It’s harvest season. The chill of fall is in the air. And a state-wide emergency food program is once again underway to benefit hungry Michigan families.
The Michigan Harvest Gathering is now in its 29th year. Since 1991, former Attorney General Bill Schuette and his wife, Cynthia, have partnered with the Food Bank Council of Michigan to help strengthen the capacity of our state’s emergency food response.
Through donations to this food, fundraising and awareness campaign, Michigan’s private businesses, foundations and nonprofits have provided millions of emergency meals. In its first 28 years, the Michigan Harvest Gathering campaign raised more than 81 million meals. Every dollar donated helps get five meals to those who need them.
Many partnerships make this six-week effort powerful from the Michigan Health and Hospital Association to Consumers Energy, but one of our biggest partners is the office of the Michigan Secretary of State. Now through November 15, 131 Secretary of State offices across Michigan are collecting food donations of non-expired, non perishable items. All food and funds stay in the communities in which they’re donated.
“We have our office values of integrity, accountability, honesty and service and making sure every population knows that ultimately we work for them,” says Secretary of State Jocelyn Benson. “That’s the ethos we try to have in our office and make sure that we’re meeting the expectations of the public.”
The Michigan Harvest Gathering is a chance to bring organizations like Gleaners and the Secretary of State’s office together in a special way every year to draw additional attention to the issue of food insecurity in Michigan and make an impact. Food insecurity, in spite of the good economy, is still a huge problem in our state, especially for children. On average, Gleaners distributes 96,000 meals each day including providing nourishing food and nutrition education to 171,000 children a year. There isn’t a school in Michigan that doesn’t have some students who receive free and reduced lunch at school. It’s a problem that touches every community.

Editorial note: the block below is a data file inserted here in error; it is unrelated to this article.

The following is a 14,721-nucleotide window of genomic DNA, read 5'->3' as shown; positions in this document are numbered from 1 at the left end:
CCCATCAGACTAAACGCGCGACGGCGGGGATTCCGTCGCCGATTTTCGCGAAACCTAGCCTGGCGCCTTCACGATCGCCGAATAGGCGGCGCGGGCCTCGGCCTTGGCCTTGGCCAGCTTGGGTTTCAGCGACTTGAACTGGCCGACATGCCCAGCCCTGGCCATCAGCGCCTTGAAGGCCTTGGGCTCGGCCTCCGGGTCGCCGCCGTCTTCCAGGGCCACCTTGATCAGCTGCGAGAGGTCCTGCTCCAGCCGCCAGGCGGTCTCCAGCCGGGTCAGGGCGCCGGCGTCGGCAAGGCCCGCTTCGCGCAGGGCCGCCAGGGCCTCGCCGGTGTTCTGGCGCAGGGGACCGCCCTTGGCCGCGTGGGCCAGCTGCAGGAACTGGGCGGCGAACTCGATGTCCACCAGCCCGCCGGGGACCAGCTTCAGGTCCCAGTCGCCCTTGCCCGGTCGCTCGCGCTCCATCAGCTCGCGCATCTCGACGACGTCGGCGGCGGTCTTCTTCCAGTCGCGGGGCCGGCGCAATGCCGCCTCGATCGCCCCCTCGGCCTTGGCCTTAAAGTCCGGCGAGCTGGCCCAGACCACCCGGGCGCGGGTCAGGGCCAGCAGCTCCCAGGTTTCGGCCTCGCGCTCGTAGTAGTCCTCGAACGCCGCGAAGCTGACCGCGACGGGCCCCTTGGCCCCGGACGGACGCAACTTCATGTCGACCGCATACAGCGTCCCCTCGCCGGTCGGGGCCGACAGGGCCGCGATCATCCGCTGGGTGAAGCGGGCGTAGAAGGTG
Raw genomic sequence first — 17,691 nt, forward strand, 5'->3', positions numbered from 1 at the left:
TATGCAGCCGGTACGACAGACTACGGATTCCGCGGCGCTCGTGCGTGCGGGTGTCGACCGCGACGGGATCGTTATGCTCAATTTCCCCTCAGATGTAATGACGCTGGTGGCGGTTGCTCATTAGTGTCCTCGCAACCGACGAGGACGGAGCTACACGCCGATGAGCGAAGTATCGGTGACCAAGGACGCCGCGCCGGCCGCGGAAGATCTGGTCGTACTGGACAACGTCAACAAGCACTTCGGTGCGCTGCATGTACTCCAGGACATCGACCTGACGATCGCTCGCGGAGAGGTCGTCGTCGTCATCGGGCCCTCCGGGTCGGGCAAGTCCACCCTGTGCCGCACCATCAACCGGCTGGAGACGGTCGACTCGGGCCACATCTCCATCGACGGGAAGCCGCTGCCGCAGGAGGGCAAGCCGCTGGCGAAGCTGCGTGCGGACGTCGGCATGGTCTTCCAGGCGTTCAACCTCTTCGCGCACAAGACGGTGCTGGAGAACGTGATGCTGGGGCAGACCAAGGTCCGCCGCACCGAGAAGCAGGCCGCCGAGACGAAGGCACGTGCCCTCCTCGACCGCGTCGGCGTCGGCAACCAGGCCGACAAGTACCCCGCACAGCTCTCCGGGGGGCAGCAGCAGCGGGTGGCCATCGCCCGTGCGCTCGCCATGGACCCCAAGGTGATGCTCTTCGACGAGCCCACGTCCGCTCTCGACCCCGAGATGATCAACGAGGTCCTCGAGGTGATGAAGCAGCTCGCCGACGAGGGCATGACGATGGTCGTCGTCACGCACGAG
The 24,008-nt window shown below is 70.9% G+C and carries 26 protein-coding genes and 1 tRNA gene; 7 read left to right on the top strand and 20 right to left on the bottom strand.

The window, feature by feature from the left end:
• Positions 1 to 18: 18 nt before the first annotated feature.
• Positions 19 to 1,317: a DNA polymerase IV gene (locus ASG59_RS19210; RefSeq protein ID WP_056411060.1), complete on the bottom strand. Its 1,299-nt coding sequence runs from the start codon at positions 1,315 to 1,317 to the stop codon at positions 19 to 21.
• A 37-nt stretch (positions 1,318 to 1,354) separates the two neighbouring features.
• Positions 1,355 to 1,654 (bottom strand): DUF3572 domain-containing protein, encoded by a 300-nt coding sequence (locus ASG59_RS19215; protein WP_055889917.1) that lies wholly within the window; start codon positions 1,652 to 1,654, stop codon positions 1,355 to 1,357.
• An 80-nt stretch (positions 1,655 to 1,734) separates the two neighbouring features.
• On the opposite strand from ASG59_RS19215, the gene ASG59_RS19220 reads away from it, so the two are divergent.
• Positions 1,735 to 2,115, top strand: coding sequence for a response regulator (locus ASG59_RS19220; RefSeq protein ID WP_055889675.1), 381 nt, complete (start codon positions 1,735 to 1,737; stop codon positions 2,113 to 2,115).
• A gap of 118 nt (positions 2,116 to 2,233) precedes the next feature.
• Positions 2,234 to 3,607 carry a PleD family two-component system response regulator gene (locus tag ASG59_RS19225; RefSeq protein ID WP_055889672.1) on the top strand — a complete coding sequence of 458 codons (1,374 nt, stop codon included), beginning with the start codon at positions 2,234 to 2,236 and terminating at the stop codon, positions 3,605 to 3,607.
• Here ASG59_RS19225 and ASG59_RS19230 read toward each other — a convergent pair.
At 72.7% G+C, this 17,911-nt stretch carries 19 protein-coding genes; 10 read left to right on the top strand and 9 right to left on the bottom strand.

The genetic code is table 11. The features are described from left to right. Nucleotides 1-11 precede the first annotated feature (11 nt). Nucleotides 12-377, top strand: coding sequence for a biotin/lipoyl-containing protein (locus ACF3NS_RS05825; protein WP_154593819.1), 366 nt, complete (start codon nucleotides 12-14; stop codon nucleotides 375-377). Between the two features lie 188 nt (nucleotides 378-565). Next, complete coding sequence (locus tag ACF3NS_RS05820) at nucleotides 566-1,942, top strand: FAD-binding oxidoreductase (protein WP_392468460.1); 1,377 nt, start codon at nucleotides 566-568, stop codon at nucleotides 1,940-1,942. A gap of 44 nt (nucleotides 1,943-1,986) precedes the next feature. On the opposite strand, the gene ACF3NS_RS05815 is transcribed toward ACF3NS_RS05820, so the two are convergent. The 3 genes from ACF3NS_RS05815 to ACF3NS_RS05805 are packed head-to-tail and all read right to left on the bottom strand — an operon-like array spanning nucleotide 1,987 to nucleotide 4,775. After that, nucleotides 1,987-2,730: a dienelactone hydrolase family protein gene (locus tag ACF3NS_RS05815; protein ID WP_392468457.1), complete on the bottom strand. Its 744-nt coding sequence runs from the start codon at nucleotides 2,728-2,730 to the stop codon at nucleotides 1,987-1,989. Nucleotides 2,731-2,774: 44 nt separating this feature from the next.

The benefit to partnering is that we can reach people who might need our services and who also might be able to help by donating to support our services.
“We have a branch office in every county,” says Secretary Benson. “Our state is beautifully diverse, and the needs of each community are unique. [Michigan Harvest Gathering] is a way of directly serving your neighbors, particularly at this time of year leading into the holidays and the season and giving and service. It’s a way to begin that celebration and really serve your neighbors and ensure that we all have equal access to good food and also quality of life in our community.”
To donate to the Michigan Harvest Gathering, click here. To listen to the Food First Michigan radio show episode on WJR-AM that featured an interview with Secretary of State Jocelyn Benson, click here.